Mistaken Identity

August 1, 2011

I’m often told how adorable my children are.  I always smile and say thank you with just the right indulgent tilt to my head.  But I should probably tell you something.

I don’t have any children.

I have an exuberant amount of nieces and nephews and as of October 8th, I will acquire two more nephews when I marry my to be.  The first time I was told how adorable my children were, I was at Panera with my littlest niece and nephew.  They were sucking yogurt from those little sacks they come in now, and a woman like a poppy in a bed of dandelions swung by our table calling, “Your kids are so cute!”  I waved the perfect Miss America wave and called back, “Thank you!”  My littlest niece and nephew gave me a weird look.  They think Aunt Jess is crazy anyway, so I did not care.

But just this evening, I was once again told how adorable my children are.  Only this time, I was honestly confused for a moment.  I was at a family event with my to be, and none of my nieces and nephews were present.  I can usually understand when I’m mistaken for the mother of one of them as we all look alike.  But when this woman whose name I did not know told me my son was just adorable, I did not know what she was talking about.  I had been looking at snails in the near by lake with my to be’s nephew, who I must add is very blond.  Me being very not blond had a hard time making the connection.  But when it finally clicked, I smiled that smiled, tilted my head, and said, “Thank you.”

Only this time I admitted he was not mine.

The woman reacted with what I would call horror.  I did not know that a case of mistaken identity could cause one so much guilt.  I quickly put my arm around her and told her it was okay.  I would gladly accept the compliment for someone else’s parenting.  And at this she laughed and said, “Well, he is very adorable.”

Being an aunt mistaken for the mother is always a strange and yet somehow pleasing occurrence.  In a couple of years, I will be having my own children, and I have all of the worries that any normal potential parent would have.  Will I be a good mom if I make my child eat brussel sprouts?  Is it okay if I force them to read Shakespeare when they’re in high school and tell them they must like it?  Will my children turn out normal even if their parents are complete and total dorks?  (On a side note, when your Facebook news feed mentions Comi-con in more than one entry, you’re a dork.)  Being complimented on children that are not mine eases these questions for a brief stop in time.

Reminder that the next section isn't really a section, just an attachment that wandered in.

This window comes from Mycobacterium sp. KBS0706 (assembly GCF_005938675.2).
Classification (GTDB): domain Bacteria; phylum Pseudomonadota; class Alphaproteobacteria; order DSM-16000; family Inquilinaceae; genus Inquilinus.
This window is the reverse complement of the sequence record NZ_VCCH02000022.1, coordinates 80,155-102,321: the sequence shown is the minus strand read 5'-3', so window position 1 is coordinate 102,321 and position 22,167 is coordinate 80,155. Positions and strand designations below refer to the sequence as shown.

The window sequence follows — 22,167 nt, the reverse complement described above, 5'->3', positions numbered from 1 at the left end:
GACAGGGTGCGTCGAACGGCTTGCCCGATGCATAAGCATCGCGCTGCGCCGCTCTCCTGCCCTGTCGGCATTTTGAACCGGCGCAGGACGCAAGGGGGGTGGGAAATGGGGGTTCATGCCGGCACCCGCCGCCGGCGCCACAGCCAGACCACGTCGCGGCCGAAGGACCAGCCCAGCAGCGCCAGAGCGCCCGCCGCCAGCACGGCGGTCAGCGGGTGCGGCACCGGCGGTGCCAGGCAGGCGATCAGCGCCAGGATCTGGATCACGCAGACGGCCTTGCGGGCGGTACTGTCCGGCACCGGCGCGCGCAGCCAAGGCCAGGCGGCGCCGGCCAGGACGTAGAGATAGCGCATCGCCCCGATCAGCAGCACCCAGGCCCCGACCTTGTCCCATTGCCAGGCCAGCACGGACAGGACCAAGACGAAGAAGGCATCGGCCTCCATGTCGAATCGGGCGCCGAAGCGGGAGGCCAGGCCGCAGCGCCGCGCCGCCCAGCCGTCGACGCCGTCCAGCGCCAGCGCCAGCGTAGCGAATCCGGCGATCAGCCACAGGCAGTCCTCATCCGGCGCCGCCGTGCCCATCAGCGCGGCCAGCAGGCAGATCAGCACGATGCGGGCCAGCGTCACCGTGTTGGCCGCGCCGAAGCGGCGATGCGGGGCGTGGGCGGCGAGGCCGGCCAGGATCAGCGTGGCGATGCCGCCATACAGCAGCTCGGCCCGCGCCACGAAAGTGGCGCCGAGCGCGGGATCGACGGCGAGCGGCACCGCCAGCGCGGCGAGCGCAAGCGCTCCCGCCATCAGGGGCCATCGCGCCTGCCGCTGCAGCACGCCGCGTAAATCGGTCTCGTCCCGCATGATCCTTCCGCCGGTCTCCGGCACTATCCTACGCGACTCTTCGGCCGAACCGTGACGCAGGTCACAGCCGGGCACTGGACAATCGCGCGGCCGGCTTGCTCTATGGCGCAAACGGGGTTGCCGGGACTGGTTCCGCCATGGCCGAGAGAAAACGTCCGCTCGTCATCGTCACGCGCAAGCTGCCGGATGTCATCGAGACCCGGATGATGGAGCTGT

Being an aunt does not come with all these questions.  Being an aunt comes with the smile and the indulgent head tilt and the occasional, “Yeah, aren’t they great?”  But then I give those nieces and nephews back, and I go back to having only myself to worry about and occasionally my to be when he starts sleep walking.  And then the questions will rise up like empty snail shells in a lake that get knocked loose in the current.  They’ll bob along the surface, and you’ll wonder if the shell is really empty or if there is a dead snail inside.

Will I be a good mom?  Will my children turn out normal?

I ate worms as a kid, and my best friend was nicknamed Crocodile, and she was a girl.  I would say out of the gate my children have a better chance at normal than I did.

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